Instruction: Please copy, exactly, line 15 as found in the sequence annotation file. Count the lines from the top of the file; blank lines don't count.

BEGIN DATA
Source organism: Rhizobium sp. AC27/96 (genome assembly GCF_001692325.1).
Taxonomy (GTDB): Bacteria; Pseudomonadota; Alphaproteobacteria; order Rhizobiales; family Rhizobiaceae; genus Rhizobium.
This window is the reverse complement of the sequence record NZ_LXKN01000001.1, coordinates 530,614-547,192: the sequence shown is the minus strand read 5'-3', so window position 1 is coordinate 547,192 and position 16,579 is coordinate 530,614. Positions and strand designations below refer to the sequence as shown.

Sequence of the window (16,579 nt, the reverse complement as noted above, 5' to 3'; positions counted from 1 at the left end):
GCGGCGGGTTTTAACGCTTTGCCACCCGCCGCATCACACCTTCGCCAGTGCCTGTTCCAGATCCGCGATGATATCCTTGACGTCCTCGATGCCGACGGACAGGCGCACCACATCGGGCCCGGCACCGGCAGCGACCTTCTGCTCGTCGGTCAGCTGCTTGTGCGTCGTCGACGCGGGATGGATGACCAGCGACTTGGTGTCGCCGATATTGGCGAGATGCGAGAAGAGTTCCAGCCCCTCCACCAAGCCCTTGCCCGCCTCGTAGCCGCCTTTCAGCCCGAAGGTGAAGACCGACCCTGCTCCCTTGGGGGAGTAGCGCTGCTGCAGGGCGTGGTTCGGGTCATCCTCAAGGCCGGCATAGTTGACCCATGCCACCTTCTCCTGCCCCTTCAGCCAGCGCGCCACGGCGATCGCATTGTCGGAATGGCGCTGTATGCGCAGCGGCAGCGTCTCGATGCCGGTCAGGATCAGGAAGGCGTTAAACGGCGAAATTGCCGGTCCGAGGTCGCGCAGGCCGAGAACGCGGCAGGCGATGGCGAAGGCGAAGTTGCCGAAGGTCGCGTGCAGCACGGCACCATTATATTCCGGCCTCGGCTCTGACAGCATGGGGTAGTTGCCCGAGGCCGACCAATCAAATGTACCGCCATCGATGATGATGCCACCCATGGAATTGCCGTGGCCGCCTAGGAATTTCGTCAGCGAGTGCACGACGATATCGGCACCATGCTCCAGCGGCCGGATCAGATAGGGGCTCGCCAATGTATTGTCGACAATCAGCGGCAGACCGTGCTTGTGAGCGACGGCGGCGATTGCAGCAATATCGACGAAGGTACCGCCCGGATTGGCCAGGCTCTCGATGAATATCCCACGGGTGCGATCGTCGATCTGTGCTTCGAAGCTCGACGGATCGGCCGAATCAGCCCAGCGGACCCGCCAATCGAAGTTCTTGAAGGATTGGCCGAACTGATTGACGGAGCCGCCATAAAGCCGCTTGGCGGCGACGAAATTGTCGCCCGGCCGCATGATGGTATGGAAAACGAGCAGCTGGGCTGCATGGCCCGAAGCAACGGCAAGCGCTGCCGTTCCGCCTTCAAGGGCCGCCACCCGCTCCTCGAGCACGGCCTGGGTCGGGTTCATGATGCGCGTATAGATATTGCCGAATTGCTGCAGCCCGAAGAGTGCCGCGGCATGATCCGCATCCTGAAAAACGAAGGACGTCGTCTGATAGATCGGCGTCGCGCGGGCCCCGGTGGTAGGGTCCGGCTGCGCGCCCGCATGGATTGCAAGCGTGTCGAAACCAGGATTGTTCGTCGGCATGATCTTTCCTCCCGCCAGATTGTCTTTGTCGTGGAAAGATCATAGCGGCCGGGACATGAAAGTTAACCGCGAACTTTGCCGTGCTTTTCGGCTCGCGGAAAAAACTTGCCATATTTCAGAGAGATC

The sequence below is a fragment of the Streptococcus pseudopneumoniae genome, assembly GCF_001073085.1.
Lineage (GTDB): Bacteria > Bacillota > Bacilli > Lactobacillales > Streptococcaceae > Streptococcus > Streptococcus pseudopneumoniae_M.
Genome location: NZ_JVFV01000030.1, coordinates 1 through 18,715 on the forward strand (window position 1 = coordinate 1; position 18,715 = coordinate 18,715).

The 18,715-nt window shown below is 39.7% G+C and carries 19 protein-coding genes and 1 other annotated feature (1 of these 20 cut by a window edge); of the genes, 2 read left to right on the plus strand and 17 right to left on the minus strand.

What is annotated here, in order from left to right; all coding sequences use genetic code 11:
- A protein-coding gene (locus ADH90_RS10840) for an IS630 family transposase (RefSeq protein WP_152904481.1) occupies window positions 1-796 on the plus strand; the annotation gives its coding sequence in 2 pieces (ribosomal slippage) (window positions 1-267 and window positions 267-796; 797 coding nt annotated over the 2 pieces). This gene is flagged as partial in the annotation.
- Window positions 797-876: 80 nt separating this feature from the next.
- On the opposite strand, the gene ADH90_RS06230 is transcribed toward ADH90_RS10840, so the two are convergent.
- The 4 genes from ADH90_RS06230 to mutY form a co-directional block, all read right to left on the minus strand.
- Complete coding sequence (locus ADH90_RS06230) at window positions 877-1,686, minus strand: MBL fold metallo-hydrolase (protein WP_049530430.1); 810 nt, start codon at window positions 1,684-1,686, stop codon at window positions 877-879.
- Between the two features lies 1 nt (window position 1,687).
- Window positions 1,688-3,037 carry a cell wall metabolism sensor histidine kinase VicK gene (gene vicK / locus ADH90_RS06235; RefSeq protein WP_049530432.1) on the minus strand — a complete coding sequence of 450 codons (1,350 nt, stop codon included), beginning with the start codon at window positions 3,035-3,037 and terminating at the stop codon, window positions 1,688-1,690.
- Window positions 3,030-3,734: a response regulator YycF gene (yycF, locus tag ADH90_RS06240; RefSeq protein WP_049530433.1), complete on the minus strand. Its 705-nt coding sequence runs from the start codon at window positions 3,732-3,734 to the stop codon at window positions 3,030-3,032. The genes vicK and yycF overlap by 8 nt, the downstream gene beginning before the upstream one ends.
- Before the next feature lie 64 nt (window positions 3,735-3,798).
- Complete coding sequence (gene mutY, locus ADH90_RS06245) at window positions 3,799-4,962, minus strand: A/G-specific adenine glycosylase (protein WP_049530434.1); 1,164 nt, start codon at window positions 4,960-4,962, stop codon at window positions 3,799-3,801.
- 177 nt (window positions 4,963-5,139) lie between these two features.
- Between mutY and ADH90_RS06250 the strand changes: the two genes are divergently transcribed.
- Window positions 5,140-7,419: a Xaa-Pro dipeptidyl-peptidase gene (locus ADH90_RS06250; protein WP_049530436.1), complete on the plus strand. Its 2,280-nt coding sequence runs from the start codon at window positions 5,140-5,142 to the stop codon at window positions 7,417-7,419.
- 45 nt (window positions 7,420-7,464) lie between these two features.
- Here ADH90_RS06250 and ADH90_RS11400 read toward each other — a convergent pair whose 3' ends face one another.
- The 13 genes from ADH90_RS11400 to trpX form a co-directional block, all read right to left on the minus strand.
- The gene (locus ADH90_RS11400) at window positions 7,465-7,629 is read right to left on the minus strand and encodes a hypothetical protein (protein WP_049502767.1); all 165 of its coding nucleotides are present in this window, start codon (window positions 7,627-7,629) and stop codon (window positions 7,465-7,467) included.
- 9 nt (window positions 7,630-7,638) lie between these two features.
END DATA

- Complete coding sequence (locus ADH90_RS06230) at window positions 877-1,686, minus strand: MBL fold metallo-hydrolase (protein WP_049530430.1); 810 nt, start codon at window positions 1,684-1,686, stop codon at window positions 877-879.